On the Senate side, Sen. Kirsten Gillibrand (NY) is ready to introduce an identical Senate legislation. However, she is waiting for a Republican Senator to step out with her so there will be an initial bipartisan support. By our reckoning, we have 20 or more Senators who will support that legislation. We will need at least 50 to pass through the Senate.
One of the key factors that has been holding up this legislation has been the uncertainty of the final cost for treating all the sailors and fleet Marines who are sick with diseases recognized by the VA to have been caused by exposure to Agent Orange. Last week our lawyer, retired Navy CDR John Wells, along with Congressman Gibson, met with key individuals from the Congressional Budget Office (CBO) and he walked away from that meeting feeling very confident that the CBO would release a cost (score) that should fall into a dollar range acceptable to both House and Senate. But of course, everyone is saying that regardless of the cost they do not know where the money will come from.
There have been two very important developments that will now play in our favor. The first involves the Air Force reserve pilots and crews who inherited the airplanes that had been used in Vietnam to spray Agent Orange. The pilots and crew have been steadily dying from diseases that are on the Agent Orange Presumptive Disease list. But since they did not serve in wartime, they were not allowed to have Agent Orange related benefits. Their leader, retired Air Force Major Wes Carter, has been relentless and tenacious and recently the Institute of Medicine (I0M) returned a report to the VA that specifically stated these reservists were exposed to Agent Orange from the residue on the interior fuselage that did cause their illnesses. The VA has not done anything with that information yet; however they have been backed into a corner. The report clearly stated two conditions that the VA has adamantly denied for 50 years: Agent Orange is persistent over time at a high toxicity rate, and it was capable of contaminating individuals who handled equipment that had been exposed on the mainland.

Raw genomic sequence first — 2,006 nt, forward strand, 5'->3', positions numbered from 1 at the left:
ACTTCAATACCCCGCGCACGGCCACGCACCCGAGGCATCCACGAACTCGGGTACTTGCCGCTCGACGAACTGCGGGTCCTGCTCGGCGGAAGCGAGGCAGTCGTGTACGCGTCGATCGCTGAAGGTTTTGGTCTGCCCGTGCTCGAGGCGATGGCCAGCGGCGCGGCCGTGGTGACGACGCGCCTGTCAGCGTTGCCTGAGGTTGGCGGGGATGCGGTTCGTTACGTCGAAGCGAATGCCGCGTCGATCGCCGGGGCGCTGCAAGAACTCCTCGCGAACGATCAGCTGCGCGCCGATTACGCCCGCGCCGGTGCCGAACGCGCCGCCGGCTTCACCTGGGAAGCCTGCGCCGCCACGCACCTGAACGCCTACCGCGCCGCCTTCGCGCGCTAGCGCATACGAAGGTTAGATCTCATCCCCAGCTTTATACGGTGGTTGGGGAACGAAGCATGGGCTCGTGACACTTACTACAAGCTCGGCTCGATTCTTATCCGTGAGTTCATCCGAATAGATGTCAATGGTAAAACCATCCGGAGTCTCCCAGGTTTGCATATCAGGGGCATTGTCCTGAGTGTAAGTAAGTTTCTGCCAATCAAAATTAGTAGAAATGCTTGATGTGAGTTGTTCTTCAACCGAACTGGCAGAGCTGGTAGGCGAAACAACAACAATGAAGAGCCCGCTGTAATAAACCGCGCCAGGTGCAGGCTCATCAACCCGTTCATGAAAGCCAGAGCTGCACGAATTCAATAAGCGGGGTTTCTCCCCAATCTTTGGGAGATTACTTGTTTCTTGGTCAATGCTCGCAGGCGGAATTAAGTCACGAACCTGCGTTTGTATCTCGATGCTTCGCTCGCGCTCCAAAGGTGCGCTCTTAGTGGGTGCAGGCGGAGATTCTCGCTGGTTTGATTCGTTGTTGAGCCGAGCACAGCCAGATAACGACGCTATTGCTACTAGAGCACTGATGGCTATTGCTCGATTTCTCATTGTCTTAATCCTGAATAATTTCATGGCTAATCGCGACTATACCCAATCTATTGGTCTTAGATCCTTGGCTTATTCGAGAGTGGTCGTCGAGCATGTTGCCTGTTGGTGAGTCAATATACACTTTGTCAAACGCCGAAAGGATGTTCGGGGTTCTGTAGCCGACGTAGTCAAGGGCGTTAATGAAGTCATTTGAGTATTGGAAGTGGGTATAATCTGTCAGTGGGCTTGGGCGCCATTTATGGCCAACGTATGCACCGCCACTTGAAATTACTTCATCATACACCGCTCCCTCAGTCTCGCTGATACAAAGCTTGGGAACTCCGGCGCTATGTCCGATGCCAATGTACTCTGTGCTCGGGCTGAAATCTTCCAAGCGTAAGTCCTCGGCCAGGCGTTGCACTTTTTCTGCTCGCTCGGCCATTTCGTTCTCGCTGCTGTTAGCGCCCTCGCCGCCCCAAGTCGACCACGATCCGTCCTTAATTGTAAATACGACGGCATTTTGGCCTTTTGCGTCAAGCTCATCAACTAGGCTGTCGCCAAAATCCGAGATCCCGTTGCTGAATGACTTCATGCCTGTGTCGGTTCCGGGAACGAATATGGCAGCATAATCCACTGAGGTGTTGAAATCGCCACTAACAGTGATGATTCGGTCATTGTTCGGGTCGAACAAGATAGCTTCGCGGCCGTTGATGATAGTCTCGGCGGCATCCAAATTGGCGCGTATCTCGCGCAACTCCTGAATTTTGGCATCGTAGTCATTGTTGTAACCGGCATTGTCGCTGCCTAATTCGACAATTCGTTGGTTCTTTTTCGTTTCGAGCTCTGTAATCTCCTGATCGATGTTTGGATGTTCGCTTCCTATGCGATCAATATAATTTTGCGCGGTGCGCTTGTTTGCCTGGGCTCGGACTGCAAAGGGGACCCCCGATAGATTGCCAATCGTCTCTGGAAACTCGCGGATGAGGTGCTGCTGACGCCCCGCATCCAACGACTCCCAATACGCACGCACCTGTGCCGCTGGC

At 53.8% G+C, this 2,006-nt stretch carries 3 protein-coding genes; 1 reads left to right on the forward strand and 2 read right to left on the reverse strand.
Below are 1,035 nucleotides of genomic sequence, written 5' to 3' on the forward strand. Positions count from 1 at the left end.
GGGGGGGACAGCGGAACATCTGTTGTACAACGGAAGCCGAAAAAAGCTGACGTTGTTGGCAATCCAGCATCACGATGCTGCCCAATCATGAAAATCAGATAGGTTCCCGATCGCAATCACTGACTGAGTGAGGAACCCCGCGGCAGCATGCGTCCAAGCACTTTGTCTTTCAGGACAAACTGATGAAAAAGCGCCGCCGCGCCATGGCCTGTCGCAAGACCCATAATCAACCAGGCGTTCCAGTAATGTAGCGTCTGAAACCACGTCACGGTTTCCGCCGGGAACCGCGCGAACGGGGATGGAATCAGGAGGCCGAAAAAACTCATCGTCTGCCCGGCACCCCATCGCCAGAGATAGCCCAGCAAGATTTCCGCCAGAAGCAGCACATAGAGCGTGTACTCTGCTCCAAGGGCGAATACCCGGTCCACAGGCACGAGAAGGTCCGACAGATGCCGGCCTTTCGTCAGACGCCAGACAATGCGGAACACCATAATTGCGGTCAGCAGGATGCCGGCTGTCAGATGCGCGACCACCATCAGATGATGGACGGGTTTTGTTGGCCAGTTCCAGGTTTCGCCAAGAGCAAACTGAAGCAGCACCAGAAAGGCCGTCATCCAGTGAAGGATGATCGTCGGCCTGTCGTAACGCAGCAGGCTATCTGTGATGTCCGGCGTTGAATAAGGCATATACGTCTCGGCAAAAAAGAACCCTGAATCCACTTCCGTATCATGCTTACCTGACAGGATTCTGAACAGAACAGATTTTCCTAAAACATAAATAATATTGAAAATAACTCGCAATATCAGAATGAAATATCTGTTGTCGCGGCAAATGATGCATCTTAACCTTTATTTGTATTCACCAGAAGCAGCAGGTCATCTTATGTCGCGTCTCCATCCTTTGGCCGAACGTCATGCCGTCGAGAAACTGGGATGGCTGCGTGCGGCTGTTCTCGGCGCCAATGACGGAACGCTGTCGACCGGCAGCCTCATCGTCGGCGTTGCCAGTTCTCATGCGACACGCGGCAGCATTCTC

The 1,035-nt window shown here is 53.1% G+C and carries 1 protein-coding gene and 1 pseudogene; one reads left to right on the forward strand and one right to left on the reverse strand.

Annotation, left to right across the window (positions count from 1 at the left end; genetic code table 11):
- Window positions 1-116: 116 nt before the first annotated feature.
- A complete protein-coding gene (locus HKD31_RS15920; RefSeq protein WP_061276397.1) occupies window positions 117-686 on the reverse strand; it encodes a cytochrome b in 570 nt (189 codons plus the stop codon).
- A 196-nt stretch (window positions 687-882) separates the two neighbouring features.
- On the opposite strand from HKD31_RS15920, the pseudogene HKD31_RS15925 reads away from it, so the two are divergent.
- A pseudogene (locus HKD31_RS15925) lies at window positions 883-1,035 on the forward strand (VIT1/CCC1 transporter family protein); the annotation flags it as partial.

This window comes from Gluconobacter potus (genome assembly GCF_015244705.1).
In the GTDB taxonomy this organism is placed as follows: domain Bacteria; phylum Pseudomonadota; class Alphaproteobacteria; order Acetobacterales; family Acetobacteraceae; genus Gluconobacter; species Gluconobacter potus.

Secondly, there is now a case before the Court of Appeals for Veteran Claims where a decision must be made whether Da Nang harbor should be considered inland water. If the court rules in favor of that then as many as an estimated 80% of Blue Water Navy sailors could be affected and 80% of the cost of treating them is going to magically disappear from our legislation. This is because they will be put into a category of veterans who are required to be cared for under previously enacted and funded legislation. However, we will need to wait until that hearing on February 25 has concluded before speculating about that.
As you can see, there are some very significant game changers now in play. We will take advantage of each and every one of them to the best of our ability.
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